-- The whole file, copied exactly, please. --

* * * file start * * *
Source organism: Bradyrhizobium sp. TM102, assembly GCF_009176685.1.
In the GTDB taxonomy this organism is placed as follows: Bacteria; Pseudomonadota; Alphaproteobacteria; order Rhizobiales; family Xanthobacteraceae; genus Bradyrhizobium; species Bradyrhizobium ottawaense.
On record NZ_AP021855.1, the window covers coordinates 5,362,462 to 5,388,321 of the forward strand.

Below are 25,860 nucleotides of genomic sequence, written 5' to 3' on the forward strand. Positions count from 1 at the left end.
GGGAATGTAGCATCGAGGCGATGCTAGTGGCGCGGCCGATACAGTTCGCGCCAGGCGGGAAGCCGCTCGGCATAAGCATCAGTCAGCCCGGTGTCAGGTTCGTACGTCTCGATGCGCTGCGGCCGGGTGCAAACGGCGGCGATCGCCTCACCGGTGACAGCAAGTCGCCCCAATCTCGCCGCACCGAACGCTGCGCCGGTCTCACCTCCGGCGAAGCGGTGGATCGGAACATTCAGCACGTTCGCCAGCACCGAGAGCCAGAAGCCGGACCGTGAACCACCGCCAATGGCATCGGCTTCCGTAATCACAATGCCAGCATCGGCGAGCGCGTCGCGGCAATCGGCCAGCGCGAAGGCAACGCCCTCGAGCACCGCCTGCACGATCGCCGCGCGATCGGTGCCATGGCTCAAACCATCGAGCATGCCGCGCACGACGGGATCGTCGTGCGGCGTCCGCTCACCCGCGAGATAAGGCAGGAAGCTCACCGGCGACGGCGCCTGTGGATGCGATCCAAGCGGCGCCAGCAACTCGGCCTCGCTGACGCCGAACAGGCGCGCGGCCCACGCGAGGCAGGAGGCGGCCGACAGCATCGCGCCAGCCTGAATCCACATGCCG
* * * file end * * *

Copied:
Source organism: Bradyrhizobium sp. TM102, assembly GCF_009176685.1.
In the GTDB taxonomy this organism is placed as follows: Bacteria; Pseudomonadota; Alphaproteobacteria; order Rhizobiales; family Xanthobacteraceae; genus Bradyrhizobium; species Bradyrhizobium ottawaense.
On record NZ_AP021855.1, the window covers coordinates 5,362,462 to 5,388,321 of the forward strand.

Below are 25,860 nucleotides of genomic sequence, written 5' to 3' on the forward strand. Positions count from 1 at the left end.
GGGAATGTAGCATCGAGGCGATGCTAGTGGCGCGGCCGATACAGTTCGCGCCAGGCGGGAAGCCGCTCGGCATAAGCATCAGTCAGCCCGGTGTCAGGTTCGTACGTCTCGATGCGCTGCGGCCGGGTGCAAACGGCGGCGATCGCCTCACCGGTGACAGCAAGTCGCCCCAATCTCGCCGCACCGAACGCTGCGCCGGTCTCACCTCCGGCGAAGCGGTGGATCGGAACATTCAGCACGTTCGCCAGCACCGAGAGCCAGAAGCCGGACCGTGAACCACCGCCAATGGCATCGGCTTCCGTAATCACAATGCCAGCATCGGCGAGCGCGTCGCGGCAATCGGCCAGCGCGAAGGCAACGCCCTCGAGCACCGCCTGCACGATCGCCGCGCGATCGGTGCCATGGCTCAAACCATCGAGCATGCCGCGCACGACGGGATCGTCGTGCGGCGTCCGCTCACCCGCGAGATAAGGCAGGAAGCTCACCGGCGACGGCGCCTGTGGATGCGATCCAAGCGGCGCCAGCAACTCGGCCTCGCTGACGCCGAACAGGCGCGCGGCCCACGCGAGGCAGGAGGCGGCCGACAGCATCGCGCCAGCCTGAATCCACATGCCG